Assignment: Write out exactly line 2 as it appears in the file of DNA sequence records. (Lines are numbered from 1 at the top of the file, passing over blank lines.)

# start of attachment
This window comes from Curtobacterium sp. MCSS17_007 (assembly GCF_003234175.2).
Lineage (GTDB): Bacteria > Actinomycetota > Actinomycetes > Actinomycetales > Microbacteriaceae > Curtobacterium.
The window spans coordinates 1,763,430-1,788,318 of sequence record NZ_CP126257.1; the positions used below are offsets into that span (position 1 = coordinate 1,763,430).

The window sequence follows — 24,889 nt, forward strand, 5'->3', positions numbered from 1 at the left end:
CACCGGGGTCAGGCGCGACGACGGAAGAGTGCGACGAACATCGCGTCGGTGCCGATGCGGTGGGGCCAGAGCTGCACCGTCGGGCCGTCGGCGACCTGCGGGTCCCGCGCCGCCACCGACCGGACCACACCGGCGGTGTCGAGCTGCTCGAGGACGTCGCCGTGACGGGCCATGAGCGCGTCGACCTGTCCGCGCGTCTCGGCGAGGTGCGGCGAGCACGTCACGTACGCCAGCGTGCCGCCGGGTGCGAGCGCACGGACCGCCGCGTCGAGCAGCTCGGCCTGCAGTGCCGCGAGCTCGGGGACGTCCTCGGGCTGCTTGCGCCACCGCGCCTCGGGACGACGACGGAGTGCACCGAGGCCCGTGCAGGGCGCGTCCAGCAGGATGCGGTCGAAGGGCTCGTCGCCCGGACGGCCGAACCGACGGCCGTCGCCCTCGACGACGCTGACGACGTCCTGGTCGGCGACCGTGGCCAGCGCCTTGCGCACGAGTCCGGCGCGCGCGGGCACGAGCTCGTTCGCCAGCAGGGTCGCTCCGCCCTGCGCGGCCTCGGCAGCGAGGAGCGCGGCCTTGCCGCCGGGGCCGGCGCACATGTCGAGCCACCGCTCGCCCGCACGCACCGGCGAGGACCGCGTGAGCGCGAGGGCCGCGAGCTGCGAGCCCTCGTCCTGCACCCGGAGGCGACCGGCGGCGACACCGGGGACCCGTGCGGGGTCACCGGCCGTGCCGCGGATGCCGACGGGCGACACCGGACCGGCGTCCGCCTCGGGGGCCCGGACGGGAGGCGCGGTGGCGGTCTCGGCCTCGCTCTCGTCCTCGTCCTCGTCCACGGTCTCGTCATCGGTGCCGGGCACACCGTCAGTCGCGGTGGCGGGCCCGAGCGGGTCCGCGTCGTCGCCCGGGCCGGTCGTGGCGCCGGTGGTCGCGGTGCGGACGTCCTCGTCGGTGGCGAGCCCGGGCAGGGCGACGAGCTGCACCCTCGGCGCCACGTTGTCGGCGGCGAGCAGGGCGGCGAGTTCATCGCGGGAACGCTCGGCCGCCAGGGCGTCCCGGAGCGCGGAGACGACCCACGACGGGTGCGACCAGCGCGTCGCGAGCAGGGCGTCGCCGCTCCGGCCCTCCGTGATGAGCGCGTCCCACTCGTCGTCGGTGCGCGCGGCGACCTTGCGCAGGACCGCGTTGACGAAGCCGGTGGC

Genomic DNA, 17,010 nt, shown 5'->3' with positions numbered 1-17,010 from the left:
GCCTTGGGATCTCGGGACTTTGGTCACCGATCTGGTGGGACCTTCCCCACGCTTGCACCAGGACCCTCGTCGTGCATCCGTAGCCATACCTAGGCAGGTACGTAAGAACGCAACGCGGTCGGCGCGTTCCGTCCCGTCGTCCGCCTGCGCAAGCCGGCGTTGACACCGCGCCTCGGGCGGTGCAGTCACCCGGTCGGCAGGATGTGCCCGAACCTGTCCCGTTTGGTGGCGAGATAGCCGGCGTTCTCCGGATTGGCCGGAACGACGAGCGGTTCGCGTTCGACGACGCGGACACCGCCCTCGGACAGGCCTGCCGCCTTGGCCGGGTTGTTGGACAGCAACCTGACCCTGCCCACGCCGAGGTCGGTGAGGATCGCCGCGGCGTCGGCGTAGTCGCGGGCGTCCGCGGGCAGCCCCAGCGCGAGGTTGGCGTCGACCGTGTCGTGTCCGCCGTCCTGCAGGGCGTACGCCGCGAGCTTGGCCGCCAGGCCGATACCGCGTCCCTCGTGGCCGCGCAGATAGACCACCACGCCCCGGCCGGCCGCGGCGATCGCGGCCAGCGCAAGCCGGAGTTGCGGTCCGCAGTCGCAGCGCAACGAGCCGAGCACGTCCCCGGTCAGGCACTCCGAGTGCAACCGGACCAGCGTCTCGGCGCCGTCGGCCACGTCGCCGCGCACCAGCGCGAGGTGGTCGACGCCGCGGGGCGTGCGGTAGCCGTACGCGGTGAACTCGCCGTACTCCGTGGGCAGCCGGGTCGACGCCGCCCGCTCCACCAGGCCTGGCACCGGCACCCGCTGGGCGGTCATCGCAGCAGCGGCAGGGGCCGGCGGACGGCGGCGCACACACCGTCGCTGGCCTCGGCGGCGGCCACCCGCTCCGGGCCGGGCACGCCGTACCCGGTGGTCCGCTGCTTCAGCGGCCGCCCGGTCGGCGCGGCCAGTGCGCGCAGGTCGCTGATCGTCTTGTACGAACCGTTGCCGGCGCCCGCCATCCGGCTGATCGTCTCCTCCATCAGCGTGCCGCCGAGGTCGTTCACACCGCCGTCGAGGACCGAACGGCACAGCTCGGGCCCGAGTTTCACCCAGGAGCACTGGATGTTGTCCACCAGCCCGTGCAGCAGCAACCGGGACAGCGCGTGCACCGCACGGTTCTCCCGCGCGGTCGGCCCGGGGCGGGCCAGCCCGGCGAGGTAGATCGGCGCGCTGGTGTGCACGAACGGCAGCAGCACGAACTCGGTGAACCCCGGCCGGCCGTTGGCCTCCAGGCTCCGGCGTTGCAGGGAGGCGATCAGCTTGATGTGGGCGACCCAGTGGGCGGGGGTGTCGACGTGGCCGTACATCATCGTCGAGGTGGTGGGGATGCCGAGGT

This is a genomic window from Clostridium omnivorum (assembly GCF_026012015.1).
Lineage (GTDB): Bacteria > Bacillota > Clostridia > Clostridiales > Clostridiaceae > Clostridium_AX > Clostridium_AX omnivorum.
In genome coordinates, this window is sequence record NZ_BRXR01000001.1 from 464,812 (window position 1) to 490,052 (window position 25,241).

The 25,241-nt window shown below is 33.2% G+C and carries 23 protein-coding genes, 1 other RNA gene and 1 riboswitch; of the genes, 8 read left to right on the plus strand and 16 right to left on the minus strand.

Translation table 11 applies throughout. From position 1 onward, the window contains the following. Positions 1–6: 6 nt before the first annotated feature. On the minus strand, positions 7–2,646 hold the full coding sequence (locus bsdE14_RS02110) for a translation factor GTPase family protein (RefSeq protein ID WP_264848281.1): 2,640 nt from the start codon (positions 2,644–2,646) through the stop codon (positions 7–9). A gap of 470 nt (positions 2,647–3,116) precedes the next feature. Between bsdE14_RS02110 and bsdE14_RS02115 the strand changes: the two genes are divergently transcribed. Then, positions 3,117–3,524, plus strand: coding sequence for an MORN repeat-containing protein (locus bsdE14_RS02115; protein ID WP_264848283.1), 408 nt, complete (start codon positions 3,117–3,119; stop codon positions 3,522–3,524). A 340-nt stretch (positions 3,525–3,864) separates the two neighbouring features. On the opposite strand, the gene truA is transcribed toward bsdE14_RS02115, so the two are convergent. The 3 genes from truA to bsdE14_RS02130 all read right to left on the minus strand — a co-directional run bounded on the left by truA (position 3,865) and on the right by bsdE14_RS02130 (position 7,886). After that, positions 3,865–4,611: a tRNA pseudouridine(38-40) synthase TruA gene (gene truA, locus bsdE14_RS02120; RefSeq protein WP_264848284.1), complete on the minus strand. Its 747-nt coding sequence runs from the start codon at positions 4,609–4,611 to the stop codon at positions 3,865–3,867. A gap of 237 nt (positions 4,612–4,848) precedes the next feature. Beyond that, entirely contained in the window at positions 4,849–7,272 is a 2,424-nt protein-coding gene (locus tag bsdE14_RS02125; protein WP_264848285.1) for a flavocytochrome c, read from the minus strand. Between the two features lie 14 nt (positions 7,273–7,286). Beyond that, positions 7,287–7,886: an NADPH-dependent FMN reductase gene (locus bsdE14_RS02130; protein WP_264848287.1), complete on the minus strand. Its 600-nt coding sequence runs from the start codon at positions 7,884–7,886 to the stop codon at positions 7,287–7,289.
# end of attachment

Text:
Lineage (GTDB): Bacteria > Actinomycetota > Actinomycetes > Actinomycetales > Microbacteriaceae > Curtobacterium.